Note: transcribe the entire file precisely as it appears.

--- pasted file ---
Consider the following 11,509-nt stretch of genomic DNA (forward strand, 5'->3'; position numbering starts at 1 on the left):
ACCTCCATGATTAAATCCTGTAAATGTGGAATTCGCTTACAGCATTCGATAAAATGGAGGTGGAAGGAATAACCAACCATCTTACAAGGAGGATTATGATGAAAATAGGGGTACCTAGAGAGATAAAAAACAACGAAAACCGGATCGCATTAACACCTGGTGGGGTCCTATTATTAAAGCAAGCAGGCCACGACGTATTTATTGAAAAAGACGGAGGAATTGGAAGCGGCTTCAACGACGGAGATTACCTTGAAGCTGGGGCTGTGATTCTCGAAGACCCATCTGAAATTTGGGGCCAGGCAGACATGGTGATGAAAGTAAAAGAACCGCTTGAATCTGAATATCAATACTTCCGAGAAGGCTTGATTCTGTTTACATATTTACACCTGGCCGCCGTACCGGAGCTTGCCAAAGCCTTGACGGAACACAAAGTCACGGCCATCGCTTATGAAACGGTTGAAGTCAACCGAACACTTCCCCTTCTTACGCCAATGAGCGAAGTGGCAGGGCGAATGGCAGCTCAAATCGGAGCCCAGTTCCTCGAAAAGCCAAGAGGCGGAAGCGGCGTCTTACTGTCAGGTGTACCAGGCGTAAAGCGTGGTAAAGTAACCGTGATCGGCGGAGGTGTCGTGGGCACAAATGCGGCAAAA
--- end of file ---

Consider the following 11,509-nt stretch of genomic DNA (forward strand, 5'->3'; position numbering starts at 1 on the left):
ACCTCCATGATTAAATCCTGTAAATGTGGAATTCGCTTACAGCATTCGATAAAATGGAGGTGGAAGGAATAACCAACCATCTTACAAGGAGGATTATGATGAAAATAGGGGTACCTAGAGAGATAAAAAACAACGAAAACCGGATCGCATTAACACCTGGTGGGGTCCTATTATTAAAGCAAGCAGGCCACGACGTATTTATTGAAAAAGACGGAGGAATTGGAAGCGGCTTCAACGACGGAGATTACCTTGAAGCTGGGGCTGTGATTCTCGAAGACCCATCTGAAATTTGGGGCCAGGCAGACATGGTGATGAAAGTAAAAGAACCGCTTGAATCTGAATATCAATACTTCCGAGAAGGCTTGATTCTGTTTACATATTTACACCTGGCCGCCGTACCGGAGCTTGCCAAAGCCTTGACGGAACACAAAGTCACGGCCATCGCTTATGAAACGGTTGAAGTCAACCGAACACTTCCCCTTCTTACGCCAATGAGCGAAGTGGCAGGGCGAATGGCAGCTCAAATCGGAGCCCAGTTCCTCGAAAAGCCAAGAGGCGGAAGCGGCGTCTTACTGTCAGGTGTACCAGGCGTAAAGCGTGGTAAAGTAACCGTGATCGGCGGAGGTGTCGTGGGCACAAATGCGGCAAAA